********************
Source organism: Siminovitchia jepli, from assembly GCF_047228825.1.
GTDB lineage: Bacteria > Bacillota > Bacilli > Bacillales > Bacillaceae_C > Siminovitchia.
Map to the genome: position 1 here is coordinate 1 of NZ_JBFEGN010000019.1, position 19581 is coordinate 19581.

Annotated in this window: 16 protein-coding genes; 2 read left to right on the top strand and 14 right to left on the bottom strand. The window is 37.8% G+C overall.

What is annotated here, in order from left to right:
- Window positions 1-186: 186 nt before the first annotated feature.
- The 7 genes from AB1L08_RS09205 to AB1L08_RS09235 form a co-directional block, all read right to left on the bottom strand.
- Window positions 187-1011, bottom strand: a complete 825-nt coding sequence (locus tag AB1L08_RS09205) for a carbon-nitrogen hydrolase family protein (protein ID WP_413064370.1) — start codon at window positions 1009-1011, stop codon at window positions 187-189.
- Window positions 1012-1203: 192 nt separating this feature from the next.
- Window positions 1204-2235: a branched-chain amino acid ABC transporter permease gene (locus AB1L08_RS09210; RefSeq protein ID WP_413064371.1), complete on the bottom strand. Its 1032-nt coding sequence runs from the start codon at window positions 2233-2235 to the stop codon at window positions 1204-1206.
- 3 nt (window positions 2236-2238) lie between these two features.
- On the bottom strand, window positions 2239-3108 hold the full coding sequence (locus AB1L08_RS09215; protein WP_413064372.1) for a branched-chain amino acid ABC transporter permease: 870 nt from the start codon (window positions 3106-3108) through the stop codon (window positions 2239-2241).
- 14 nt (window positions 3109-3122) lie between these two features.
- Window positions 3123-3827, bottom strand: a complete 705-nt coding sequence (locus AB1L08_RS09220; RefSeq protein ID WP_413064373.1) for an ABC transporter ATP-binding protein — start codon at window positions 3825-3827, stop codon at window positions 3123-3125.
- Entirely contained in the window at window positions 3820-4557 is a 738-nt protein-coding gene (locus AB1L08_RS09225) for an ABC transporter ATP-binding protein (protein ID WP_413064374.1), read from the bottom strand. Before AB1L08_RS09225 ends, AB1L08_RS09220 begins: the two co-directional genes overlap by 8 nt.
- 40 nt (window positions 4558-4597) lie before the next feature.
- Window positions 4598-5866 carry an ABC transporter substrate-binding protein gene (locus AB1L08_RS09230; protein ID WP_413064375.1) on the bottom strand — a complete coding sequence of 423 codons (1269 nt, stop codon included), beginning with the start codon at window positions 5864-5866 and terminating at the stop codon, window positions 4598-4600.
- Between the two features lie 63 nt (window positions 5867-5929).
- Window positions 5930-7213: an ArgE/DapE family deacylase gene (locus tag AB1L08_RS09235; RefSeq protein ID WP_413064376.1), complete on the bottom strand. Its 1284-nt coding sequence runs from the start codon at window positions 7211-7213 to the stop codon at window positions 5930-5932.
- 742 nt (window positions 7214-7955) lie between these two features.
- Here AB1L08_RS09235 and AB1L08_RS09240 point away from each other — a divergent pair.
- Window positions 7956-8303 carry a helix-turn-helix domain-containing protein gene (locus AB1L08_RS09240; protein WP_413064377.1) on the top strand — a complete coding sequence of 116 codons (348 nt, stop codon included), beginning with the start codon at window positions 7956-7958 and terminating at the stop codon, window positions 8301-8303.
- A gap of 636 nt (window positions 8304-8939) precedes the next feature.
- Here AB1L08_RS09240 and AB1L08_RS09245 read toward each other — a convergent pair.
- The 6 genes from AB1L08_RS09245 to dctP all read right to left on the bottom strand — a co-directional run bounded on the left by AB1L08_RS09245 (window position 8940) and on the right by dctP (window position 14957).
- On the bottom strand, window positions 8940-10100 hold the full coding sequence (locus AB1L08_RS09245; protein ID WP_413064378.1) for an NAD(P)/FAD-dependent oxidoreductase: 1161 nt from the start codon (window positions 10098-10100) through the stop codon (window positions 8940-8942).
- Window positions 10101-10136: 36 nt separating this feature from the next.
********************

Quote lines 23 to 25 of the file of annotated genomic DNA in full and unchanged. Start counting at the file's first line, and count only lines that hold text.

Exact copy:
- A gap of 636 nt (window positions 8304-8939) precedes the next feature.
- Here AB1L08_RS09240 and AB1L08_RS09245 read toward each other — a convergent pair.
- The 6 genes from AB1L08_RS09245 to dctP all read right to left on the bottom strand — a co-directional run bounded on the left by AB1L08_RS09245 (window position 8940) and on the right by dctP (window position 14957).